He added that “MINDEF takes a serious view of these cases. We expect our vendors to protect all personal data that has been entrusted to them.Prior to these incidents, MINDEF had begun including personal data protection clauses in all new contracts involving personal data. We had also been working with vendors, including HMI Institute and ST Logistics, to progressively apply such clauses to existing contracts.”
Next Steps to Prevent Further Data Breaches in the Future
The Minister said the government will further strengthen oversight of its vendors. And that the Ministry will be taking reference from the recommendations of the Public Sector Data Security Review Committee (PSDSRC) so that they will implement a framework to ensure that vendors protect Ministry of Defence data well.
“MINDEF will also implement a tiered cybersecurity framework to ensure that vendors handling more sensitive data are subject to more stringent cybersecurity standards, which may include regular audits.” said the Minister of Defence in his response.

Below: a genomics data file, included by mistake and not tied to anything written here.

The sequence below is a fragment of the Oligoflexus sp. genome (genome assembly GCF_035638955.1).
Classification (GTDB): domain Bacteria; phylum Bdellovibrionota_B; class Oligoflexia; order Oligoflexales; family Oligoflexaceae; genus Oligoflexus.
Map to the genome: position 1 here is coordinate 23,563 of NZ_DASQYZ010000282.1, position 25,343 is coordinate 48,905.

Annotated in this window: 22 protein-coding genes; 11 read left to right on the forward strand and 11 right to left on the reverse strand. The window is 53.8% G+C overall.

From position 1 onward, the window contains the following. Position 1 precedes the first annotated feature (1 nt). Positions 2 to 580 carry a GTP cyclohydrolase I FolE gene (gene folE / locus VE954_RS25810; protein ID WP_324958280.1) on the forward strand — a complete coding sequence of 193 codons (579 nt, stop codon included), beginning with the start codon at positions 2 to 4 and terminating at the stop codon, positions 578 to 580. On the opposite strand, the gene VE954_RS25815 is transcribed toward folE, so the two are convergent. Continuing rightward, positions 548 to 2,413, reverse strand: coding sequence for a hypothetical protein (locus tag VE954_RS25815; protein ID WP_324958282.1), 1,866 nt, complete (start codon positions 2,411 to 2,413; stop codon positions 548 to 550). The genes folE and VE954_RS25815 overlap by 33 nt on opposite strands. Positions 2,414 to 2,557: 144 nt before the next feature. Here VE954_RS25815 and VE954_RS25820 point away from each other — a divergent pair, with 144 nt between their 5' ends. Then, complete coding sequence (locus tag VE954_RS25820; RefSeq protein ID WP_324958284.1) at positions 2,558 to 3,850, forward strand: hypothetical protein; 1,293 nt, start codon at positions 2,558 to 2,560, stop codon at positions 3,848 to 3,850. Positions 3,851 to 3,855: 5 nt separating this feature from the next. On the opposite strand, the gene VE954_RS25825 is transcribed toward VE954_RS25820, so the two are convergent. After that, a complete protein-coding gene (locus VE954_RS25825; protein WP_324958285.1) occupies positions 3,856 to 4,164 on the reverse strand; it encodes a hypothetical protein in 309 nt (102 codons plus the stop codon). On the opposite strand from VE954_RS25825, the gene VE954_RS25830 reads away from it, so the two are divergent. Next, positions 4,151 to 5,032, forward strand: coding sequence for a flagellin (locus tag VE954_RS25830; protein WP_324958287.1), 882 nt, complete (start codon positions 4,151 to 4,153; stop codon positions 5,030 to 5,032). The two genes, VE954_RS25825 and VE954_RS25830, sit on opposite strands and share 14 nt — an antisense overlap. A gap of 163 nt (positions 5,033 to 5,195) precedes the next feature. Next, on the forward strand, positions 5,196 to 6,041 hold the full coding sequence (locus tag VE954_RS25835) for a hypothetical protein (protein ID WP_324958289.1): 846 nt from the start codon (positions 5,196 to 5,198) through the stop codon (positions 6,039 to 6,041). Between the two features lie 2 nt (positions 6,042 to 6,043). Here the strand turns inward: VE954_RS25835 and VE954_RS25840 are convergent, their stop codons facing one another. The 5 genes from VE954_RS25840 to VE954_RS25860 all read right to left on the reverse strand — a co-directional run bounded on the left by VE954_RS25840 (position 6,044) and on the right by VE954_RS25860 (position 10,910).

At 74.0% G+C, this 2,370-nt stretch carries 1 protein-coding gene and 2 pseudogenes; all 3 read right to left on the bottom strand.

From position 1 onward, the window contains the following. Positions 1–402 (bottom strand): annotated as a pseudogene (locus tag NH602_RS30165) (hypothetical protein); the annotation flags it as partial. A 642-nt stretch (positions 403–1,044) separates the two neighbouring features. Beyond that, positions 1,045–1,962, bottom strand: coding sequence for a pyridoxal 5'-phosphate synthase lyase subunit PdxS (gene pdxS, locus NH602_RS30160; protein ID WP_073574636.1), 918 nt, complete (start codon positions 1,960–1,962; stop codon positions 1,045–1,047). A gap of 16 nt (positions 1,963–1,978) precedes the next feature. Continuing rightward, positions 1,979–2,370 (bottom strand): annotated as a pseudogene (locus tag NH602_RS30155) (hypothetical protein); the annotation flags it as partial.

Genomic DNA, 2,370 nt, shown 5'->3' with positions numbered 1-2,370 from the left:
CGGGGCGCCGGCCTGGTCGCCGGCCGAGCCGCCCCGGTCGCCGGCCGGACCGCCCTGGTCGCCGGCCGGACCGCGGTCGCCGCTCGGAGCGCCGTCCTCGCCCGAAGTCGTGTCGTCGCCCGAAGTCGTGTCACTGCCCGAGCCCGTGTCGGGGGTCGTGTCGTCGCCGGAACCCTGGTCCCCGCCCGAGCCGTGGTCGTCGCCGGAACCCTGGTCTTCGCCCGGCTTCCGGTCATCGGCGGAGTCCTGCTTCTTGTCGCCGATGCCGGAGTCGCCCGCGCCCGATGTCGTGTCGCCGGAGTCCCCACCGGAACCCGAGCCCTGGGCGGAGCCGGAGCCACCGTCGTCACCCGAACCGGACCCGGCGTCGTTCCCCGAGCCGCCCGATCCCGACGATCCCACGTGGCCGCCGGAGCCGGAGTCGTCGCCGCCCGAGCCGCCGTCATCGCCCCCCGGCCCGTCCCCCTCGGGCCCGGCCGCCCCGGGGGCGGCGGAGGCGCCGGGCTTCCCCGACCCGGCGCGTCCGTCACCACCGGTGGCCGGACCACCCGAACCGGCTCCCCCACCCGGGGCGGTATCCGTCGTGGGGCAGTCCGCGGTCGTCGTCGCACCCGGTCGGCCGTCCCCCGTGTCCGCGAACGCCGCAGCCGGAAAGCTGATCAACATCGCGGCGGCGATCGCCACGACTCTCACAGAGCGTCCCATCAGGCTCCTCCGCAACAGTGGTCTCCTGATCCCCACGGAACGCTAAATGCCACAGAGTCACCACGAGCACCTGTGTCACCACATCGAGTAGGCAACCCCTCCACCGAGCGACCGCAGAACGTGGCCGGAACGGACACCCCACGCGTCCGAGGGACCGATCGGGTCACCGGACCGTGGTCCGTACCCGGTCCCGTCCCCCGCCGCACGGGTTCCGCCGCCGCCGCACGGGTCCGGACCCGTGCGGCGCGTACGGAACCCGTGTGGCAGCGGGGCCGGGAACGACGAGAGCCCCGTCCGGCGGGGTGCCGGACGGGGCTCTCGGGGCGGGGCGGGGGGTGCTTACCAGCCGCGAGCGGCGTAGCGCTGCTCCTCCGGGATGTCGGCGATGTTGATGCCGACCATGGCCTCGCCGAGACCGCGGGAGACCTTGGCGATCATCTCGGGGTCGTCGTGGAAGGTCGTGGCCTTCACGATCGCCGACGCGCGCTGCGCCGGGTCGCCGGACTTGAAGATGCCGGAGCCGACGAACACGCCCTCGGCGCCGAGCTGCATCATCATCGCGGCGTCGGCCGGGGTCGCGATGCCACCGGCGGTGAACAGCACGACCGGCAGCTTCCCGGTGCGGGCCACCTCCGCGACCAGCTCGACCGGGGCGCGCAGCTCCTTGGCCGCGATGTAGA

He added that as the risks will continue to evolve, they will continually monitor developments and enhance cyber and data security measures.
In a stirring address at the Emerging Enterprise Awards (EEA) 2023, Senior Minister of State Tan Kiat How underscored the pivotal role of continuous learning and skills acquisition in navigating the dynamic landscape of the modern world.
Emphasising that education should be viewed as a lifelong journey, extending beyond formal academic years, he articulated the need for individuals to adapt to the evolving demands of an ever-changing workplace.
Acknowledging the government’s commitment to supporting Singaporeans in this quest for perpetual learning, Tan Kiat How also appealed to business owners and industry leaders to create an enabling environment for employees to upgrade their skills. He highlighted the Forward Singapore report, a comprehensive guide to the nation’s major developmental shifts, urging those unfamiliar with it to explore its insights.